For Battered Latina Immigrants: Dwindling Resources, But Also Hope

This is the second report in a special two-part series on domestic violence in immigrant communities by Feet in Two Worlds reporters. Click here to read the first article.

Milagros, an undocumented migrant, is one of thousands of women with children who received help at the De Colores shelter in Phoenix this year - Photo: Valeria Fernández

Milagros, an undocumented migrant, is one of thousands of women with children who received help at the De Colores shelter in Phoenix this year. (Photos: Valeria Fernández)

PHOENIX, Arizona — The back of Milagros’ head hit the steps. Her three-year-old daughter stood by the door as her husband dragged Milagros up the stairs. Milagros, 41, had endured a decade of abuse by her husband. But when her daughter witnessed it, she knew it had to end.

She was almost homeless for three years until she found De Colores, a domestic violence shelter in Phoenix that specializes in helping undocumented Spanish-speaking migrant women like her.

“If I had had the information before, I would have left him earlier,” she said.

De Colores, the only bilingual and bi-cultural shelter for battered immigrant women and their children in Maricopa County, has 58 emergency beds. Given the need -about 500,000 undocumented immigrants live in Arizona, most in the Phoenix metropolitan area- there’s a drastic shortage of bilingual domestic violence shelters.

“We’re always full. When women are calling us we have to deny services because of lack of space,” said Maribel Castro, clinical supervisor for the shelter. This year they had to refer 1,096 women fleeing abusers to other shelters.

The problem: many of those shelters don’t have Spanish-speaking caseworkers available all the time, who are culturally sensitive to the needs of migrant women.

“We have heard that shelters are struggling with providing bilingual advocates and struggling with taking in monolingual women,” said Allie Bones, director of the Arizona Coalition Against Domestic Violence,an organization that lobbies for domestic violence funding in the state legislature.

De Colores is unique in serving migrant women, many of whom speak only Spanish. About 60 percent of its clients are Mexican immigrants, like Milagros, and overall 95 percent are Latinas.

Since last fiscal year, demand for legal advice and other services has doubled at De Colores, which also has the highest occupancy rate–98 percent–of all shelters in the state. During fiscal year 2008-2009, De Colores received 2,147 calls requesting shelter, legal aid and other types of domestic violence related services.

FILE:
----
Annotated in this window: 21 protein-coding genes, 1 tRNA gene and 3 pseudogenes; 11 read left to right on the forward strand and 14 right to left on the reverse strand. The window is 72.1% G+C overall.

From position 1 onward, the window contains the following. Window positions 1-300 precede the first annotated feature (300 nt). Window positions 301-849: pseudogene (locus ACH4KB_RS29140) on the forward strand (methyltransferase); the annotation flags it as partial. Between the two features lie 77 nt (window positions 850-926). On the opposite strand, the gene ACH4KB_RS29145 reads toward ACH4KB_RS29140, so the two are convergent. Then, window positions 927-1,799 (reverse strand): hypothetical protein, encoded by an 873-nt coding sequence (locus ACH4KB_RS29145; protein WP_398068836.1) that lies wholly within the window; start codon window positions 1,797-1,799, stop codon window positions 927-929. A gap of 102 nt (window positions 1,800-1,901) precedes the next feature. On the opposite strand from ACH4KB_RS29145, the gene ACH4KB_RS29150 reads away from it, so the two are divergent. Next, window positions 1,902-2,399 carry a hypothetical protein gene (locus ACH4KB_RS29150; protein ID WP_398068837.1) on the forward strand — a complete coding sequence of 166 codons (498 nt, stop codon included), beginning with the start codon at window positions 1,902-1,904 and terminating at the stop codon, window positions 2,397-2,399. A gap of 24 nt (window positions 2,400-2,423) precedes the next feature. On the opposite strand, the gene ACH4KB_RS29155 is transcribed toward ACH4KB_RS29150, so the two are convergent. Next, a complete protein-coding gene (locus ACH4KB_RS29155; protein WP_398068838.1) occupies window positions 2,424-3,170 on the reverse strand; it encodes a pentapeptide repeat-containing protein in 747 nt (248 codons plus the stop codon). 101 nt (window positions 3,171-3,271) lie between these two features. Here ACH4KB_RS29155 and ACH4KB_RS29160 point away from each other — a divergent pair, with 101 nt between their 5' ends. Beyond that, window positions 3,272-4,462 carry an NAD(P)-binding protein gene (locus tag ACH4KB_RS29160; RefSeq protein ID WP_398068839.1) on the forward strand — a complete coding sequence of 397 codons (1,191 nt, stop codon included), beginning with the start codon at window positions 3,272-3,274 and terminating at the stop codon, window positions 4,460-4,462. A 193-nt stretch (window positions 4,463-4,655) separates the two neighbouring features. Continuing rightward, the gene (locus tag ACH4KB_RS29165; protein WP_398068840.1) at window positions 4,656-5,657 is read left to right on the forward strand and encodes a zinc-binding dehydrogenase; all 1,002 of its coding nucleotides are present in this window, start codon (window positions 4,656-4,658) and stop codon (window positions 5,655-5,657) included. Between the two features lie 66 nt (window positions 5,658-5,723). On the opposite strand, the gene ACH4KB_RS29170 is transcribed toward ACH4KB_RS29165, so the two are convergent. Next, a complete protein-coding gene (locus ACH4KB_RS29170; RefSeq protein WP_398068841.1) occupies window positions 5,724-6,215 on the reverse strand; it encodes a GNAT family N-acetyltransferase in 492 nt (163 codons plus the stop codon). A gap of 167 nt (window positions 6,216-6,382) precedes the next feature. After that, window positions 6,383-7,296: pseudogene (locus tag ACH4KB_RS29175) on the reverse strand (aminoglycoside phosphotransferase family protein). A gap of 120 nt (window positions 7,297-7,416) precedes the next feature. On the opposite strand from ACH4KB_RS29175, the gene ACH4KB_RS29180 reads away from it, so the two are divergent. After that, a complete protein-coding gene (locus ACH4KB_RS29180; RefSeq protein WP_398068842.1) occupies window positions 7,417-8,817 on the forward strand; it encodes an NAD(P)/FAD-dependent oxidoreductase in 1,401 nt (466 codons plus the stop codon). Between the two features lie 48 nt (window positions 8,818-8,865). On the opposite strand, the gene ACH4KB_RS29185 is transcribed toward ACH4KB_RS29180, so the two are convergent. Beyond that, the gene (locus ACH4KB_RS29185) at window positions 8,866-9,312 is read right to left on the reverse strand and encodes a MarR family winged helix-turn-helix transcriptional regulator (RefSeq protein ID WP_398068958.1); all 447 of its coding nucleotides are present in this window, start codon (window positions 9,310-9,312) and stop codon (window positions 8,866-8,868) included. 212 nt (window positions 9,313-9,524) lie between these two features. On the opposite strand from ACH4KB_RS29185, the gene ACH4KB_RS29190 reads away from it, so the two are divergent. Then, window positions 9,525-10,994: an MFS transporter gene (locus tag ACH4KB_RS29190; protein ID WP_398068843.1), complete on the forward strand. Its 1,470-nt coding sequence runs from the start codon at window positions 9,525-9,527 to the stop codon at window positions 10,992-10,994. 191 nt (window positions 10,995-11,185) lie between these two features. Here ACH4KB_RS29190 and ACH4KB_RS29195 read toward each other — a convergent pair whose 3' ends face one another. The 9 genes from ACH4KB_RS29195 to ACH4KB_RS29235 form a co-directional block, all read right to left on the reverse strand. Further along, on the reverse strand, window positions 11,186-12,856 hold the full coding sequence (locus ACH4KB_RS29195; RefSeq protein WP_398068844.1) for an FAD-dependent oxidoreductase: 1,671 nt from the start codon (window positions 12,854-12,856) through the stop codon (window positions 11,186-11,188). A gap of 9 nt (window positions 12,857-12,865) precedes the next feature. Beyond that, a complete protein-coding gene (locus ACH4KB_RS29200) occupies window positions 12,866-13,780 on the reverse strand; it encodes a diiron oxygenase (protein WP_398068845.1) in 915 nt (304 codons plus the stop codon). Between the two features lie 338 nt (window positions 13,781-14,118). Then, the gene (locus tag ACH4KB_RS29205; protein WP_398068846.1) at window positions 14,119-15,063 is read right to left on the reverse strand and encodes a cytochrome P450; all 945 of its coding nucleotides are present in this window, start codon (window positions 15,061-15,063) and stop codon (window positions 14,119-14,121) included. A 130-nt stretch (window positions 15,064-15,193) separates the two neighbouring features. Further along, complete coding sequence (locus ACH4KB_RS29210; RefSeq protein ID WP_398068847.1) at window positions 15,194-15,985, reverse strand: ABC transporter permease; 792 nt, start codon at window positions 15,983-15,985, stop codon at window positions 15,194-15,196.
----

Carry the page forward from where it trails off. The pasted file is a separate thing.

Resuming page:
But funding is running dry due to the state’s ongoing $2 billion budget deficit. Domestic violence shelters in Arizona have seen state support cut by an average of 18 percent. De Colores has not received any help from the American Recovery and Reinvestment Act, which includes funds for domestic violence programs to offset state cuts during the recession.

De Colores, the only bilingual and bicultural shelter in Maricopa County that serves immigrant women, is facing a drastic shortage of space and funding cuts.

De Colores, the only bilingual and bicultural shelter in Maricopa County that serves immigrant women, is facing a drastic shortage of space and funding cuts.

“If we cannot replace the funding, we’ll have to eliminate some of the services,” said Dottie O’Connell, director of residential services at Chicanos por la Causa, the local nonprofit that runs De Colores. “The women will receive the bed and the food, but then their children won’t receive vital services that protect them.”

Domestic violence affects all segments of the population and it isn’t more prevalent among migrant women, several studies have shown.

But battered migrant and refugee women are murdered at higher rates than their counterparts. A recent review of literature nationwide by the Family Violence Prevention Fund found that while non-fatal intimate partner violence may be lower for Latinas, they’re at a higher risk of homicide than U.S.-born women. The report suggests this higher rate may shed light on the inadequate response by institutions to this population.

De Colores’s Castro said that due to cultural reasons in their country of origin, some women are reluctant to go to shelters because they associate it with the idea of hiding and being isolated from their community. She added that the culture of “machismo” in Latin countries and generational gaps often send the message to women that they need to endure the abuse from their husbands or partners.